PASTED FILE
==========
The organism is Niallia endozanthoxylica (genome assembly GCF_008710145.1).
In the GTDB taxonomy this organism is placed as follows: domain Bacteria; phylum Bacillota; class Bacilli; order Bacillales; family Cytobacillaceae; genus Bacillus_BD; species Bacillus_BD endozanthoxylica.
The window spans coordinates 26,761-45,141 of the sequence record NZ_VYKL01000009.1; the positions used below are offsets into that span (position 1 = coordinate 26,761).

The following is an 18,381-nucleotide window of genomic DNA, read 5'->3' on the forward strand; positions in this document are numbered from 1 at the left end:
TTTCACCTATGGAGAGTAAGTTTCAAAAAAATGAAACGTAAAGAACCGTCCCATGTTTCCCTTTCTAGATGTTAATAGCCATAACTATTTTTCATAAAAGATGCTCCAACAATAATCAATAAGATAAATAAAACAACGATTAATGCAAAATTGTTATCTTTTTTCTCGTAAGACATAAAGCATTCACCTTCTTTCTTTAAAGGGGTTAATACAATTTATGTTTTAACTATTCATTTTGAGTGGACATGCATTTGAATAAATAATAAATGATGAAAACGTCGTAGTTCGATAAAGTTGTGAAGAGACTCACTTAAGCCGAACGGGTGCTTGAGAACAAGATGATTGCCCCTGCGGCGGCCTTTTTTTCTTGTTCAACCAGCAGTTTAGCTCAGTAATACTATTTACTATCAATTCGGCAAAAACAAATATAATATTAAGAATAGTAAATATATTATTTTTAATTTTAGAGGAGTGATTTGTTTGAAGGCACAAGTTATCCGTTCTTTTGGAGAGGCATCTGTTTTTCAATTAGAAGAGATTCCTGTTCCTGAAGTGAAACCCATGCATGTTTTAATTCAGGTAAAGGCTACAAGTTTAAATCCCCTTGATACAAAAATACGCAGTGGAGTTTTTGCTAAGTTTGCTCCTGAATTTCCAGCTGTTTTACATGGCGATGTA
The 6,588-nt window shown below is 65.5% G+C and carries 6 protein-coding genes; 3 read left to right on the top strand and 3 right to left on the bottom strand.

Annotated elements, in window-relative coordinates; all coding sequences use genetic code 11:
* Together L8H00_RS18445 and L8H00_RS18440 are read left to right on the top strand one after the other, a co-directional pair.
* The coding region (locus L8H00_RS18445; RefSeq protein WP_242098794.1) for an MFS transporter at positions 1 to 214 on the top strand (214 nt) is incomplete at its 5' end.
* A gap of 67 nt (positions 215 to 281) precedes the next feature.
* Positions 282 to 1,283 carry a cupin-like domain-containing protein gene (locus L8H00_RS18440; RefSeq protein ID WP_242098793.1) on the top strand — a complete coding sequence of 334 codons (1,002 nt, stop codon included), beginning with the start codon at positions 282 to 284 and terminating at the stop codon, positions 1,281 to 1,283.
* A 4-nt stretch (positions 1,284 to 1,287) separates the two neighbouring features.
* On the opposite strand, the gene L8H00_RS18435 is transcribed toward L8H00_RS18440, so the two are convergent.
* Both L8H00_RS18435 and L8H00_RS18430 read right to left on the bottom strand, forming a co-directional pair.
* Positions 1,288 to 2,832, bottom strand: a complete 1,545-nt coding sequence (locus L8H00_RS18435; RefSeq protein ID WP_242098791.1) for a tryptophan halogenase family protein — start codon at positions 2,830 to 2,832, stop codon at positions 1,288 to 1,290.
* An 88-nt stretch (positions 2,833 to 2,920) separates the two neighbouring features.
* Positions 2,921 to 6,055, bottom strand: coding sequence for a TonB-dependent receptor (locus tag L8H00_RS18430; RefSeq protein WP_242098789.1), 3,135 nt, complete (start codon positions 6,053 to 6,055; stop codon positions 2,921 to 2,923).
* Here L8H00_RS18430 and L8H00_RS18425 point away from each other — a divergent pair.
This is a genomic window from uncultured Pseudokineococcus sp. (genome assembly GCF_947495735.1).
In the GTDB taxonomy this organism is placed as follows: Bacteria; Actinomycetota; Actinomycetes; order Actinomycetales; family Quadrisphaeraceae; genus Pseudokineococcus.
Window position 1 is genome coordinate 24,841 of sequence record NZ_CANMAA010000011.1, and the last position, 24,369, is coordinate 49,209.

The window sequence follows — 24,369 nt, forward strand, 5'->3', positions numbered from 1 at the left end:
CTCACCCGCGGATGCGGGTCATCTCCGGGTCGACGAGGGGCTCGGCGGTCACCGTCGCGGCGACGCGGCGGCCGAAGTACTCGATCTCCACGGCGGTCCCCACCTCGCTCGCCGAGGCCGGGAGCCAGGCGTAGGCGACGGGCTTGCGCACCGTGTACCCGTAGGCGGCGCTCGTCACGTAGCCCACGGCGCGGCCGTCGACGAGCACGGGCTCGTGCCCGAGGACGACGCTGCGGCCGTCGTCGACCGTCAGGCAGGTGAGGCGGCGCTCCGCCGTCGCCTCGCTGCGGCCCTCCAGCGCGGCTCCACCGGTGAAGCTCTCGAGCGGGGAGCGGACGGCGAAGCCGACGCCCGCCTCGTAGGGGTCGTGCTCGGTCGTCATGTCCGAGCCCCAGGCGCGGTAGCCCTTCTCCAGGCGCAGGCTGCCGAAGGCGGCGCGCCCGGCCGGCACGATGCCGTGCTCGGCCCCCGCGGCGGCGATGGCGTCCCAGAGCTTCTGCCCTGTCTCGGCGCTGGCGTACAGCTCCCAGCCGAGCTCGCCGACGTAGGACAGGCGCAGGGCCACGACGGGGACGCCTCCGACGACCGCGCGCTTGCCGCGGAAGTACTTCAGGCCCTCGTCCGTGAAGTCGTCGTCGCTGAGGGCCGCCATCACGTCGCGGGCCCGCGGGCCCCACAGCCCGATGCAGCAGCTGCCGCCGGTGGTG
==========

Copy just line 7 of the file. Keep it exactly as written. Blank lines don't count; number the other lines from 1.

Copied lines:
Annotated elements, in window-relative coordinates; all coding sequences use genetic code 11: